Happens here too in winter with the Swan River along Riverside Drive.. I'm glad the beautiful oak was turned into works of art William..ReplyDelete
I was just going to say the same thing as Sharon did. Not surprising as I grew up with her on the banks of the Mississippi River. That big old Oak tree grew to an amazing size.ReplyDelete
Jan: it seemed quite peculiar.ReplyDelete
Tex: it is a rare opportunity.
Jose: flooding brings all kind of potential problems.
Norma: they made the right decision.
VP: thank you.
Sharon: ir remember a village near where I grew up that didn't get flooded, being on higher ground, but each year got cut off by river flooding.
Grace: far better than to turn it into firewood.
Judy: it was massive back in the day.
Makes me glad I'm not near water!ReplyDelete
Oh wow, impressive shots ! The Rhone occasionally overflows in winter and the road that runs around Avignon near the river bank can be flooded bbut we had no such occurrence this year.ReplyDelete
You ARE lucky to have a market near you. I'd love to have the same. All the land around our village seems to be taken up by vineyards and olive groves only!
I know the water can be very destructive, but it's beautiful!ReplyDelete
That's a lot of water. We get so much rain here overflow is quite common.ReplyDelete
The water pix are lovely but what a mess!ReplyDelete
A shame about the big oak.
Your cup runneth over a bit here.ReplyDelete
i would be doing something like that last picture, getting around in my kayak. ( :ReplyDelete
Another reason to plant more trees in cities. Rising water can be quite scary.ReplyDelete
@RedPat: I'm only a few blocks away from the river where I live now, but further to the west. There's much more parkland between it and the homes around my place.ReplyDelete
@Nathalie: I take full advantage of having one that close!
@Halcyon: it is, and quite reflective.
@Krisztina: usually the river manages well enough in dealing with water flow, but spring can be challenging.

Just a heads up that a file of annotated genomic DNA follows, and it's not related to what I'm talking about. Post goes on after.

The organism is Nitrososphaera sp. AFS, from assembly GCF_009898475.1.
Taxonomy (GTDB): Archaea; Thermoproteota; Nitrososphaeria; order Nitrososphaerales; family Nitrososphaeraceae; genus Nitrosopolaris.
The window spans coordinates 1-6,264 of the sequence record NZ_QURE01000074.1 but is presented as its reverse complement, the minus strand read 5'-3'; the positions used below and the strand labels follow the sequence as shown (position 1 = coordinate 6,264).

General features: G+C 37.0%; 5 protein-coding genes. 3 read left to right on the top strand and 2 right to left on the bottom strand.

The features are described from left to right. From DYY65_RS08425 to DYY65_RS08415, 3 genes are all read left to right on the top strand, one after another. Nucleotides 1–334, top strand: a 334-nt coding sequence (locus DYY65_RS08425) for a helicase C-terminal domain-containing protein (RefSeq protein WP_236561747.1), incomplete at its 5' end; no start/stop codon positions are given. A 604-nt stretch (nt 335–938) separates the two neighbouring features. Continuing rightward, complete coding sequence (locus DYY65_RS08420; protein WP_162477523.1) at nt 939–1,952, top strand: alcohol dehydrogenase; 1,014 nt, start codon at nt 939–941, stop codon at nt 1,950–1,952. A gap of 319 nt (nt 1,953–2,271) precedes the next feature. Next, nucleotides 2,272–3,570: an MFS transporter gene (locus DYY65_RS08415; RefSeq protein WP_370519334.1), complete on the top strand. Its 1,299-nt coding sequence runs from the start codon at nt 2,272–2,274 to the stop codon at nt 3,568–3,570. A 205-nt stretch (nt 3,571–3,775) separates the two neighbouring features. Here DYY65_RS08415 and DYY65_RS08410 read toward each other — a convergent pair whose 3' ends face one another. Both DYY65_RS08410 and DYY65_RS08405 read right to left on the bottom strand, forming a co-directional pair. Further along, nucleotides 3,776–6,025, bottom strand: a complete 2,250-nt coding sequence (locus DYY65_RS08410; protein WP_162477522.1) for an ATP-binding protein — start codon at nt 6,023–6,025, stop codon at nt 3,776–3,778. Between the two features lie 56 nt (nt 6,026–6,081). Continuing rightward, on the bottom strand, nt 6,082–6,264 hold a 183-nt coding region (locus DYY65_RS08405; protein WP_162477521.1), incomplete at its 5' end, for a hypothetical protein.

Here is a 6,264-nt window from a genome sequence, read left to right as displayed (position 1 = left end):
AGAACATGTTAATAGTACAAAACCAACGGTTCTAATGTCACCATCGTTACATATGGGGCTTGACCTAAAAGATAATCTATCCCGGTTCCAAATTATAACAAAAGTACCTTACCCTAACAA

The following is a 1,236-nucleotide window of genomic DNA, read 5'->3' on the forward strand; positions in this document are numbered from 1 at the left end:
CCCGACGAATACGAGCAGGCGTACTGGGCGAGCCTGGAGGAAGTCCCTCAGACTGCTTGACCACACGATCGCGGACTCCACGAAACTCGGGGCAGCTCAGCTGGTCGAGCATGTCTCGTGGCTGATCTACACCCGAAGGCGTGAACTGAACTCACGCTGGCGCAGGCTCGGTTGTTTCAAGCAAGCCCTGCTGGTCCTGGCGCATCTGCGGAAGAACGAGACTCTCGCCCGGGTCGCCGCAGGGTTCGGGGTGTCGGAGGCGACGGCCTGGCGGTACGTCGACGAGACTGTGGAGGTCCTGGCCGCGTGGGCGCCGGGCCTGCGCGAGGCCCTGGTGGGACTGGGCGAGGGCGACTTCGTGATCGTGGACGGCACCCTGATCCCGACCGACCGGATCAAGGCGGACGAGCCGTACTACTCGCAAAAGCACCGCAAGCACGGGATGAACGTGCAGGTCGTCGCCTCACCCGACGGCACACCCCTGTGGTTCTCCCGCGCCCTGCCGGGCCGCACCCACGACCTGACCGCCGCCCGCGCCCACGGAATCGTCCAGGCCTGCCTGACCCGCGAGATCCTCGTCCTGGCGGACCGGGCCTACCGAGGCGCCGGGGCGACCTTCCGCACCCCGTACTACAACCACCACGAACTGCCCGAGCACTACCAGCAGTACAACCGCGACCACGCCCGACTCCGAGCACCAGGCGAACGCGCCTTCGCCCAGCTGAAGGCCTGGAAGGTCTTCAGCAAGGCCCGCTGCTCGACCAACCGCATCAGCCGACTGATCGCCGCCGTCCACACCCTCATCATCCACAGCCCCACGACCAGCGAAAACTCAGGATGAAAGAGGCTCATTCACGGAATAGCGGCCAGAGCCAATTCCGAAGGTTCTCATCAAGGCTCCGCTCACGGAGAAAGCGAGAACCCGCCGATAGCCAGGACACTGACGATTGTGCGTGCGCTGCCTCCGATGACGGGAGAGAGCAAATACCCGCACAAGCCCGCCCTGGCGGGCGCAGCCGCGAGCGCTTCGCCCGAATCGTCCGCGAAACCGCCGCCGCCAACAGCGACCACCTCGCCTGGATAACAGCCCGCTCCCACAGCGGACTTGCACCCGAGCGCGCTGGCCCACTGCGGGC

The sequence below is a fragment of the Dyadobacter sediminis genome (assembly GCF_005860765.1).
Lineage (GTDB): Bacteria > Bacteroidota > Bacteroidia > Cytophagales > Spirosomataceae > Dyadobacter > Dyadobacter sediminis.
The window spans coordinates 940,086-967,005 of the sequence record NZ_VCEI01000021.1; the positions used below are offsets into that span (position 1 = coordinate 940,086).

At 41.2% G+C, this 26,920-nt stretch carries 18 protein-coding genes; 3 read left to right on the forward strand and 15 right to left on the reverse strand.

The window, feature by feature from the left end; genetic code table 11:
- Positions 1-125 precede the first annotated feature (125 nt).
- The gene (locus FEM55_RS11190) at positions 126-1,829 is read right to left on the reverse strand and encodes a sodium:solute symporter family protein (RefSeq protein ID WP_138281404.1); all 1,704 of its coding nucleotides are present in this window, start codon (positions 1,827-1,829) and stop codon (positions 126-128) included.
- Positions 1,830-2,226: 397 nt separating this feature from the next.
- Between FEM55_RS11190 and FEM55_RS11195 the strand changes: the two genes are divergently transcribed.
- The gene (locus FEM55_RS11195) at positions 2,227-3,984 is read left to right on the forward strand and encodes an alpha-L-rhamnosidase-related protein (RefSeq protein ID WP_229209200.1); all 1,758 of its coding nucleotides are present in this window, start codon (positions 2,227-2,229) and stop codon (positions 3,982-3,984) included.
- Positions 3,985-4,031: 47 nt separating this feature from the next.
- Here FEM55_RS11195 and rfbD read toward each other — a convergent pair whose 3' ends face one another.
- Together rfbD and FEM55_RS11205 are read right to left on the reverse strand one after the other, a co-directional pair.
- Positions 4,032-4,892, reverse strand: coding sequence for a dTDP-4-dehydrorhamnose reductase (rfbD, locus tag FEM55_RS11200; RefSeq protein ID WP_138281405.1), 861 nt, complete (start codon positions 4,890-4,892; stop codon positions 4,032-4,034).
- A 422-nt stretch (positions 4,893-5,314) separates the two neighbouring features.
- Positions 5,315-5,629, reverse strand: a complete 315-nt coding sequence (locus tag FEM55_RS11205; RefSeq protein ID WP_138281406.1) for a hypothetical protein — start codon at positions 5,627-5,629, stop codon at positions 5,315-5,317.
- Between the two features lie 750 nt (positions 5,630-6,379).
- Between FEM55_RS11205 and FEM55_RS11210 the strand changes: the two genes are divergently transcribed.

@Cheryl: they waited til they were sure it was dead. It was magnificent.
@Beth: I'd be more inclined to use a canoe!
@Hamilton: this is a very good reason.
Well illustrated. Love the kayak. It's something we are used to from the Mississippi and Missouri.ReplyDelete
Our rivers flood too. Real estate is classified by whether it's in a flood plain and whether it's in a 20 year flood plain or 100 year flood plain. Neither classification is accurate though; nature is not that predictable.ReplyDelete
I'm glad no one was flooded out this time. Dramatic photos!ReplyDelete
Pretty as it is, I'd find that river a little too close for comfort if I lived in this area. I hope the trees survive; typically if they're that close to a body of water they're happy to lap it up but sometimes there's a limit to what they can absorb. Looks like the Brighton Oak was pretty far gone by the time it went down...so glad they got it while there was still good lumber to turn into art.ReplyDelete
There was wicked flooding along the Rideau, farther down. Such water!ReplyDelete
Does this happen every year? I'm just glad no homes got flooded.ReplyDelete
Love your before and after shots of the canal. So much green now!
@Bob: that kayaker showing up just made my day for a good photo op.ReplyDelete
@Linda: nature can be problematic that way.
@Denise: thank you!
@Kay: yes, it was pretty far gone. Seeing how hollowed out it was near the ground really drove home how dead it was.
@Jennifer: I saw in your blog, yes!
@Hilda: not like this, but the Rideau is a river they watch pretty closely each year. It's a good deal lower now.